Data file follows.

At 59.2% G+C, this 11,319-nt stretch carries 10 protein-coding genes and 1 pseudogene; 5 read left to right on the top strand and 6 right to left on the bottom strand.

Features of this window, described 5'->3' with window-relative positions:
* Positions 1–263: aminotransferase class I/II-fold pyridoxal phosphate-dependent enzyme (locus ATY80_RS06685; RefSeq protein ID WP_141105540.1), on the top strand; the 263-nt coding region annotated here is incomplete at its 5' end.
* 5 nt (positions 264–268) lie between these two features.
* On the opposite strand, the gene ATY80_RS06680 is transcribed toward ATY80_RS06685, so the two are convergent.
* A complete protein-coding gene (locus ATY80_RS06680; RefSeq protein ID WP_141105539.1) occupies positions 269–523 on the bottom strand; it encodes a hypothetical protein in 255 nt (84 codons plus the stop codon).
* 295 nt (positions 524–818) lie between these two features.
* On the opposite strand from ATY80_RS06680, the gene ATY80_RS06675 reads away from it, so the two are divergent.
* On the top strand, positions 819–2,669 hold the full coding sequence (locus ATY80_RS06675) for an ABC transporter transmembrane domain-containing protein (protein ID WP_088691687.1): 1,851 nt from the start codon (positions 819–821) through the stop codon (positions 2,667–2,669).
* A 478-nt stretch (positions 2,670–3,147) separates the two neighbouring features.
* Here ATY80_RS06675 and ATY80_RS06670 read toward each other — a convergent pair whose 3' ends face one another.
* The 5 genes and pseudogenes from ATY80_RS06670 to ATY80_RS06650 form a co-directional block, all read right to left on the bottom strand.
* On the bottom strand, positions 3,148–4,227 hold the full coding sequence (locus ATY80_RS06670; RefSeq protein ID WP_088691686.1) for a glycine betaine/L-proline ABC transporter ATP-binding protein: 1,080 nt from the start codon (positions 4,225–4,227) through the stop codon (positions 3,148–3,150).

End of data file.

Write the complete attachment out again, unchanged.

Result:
At 59.2% G+C, this 11,319-nt stretch carries 10 protein-coding genes and 1 pseudogene; 5 read left to right on the top strand and 6 right to left on the bottom strand.

Features of this window, described 5'->3' with window-relative positions:
* Positions 1–263: aminotransferase class I/II-fold pyridoxal phosphate-dependent enzyme (locus ATY80_RS06685; RefSeq protein ID WP_141105540.1), on the top strand; the 263-nt coding region annotated here is incomplete at its 5' end.
* 5 nt (positions 264–268) lie between these two features.
* On the opposite strand, the gene ATY80_RS06680 is transcribed toward ATY80_RS06685, so the two are convergent.
* A complete protein-coding gene (locus ATY80_RS06680; RefSeq protein ID WP_141105539.1) occupies positions 269–523 on the bottom strand; it encodes a hypothetical protein in 255 nt (84 codons plus the stop codon).
* 295 nt (positions 524–818) lie between these two features.
* On the opposite strand from ATY80_RS06680, the gene ATY80_RS06675 reads away from it, so the two are divergent.
* On the top strand, positions 819–2,669 hold the full coding sequence (locus ATY80_RS06675) for an ABC transporter transmembrane domain-containing protein (protein ID WP_088691687.1): 1,851 nt from the start codon (positions 819–821) through the stop codon (positions 2,667–2,669).
* A 478-nt stretch (positions 2,670–3,147) separates the two neighbouring features.
* Here ATY80_RS06675 and ATY80_RS06670 read toward each other — a convergent pair whose 3' ends face one another.
* The 5 genes and pseudogenes from ATY80_RS06670 to ATY80_RS06650 form a co-directional block, all read right to left on the bottom strand.
* On the bottom strand, positions 3,148–4,227 hold the full coding sequence (locus ATY80_RS06670; RefSeq protein ID WP_088691686.1) for a glycine betaine/L-proline ABC transporter ATP-binding protein: 1,080 nt from the start codon (positions 4,225–4,227) through the stop codon (positions 3,148–3,150).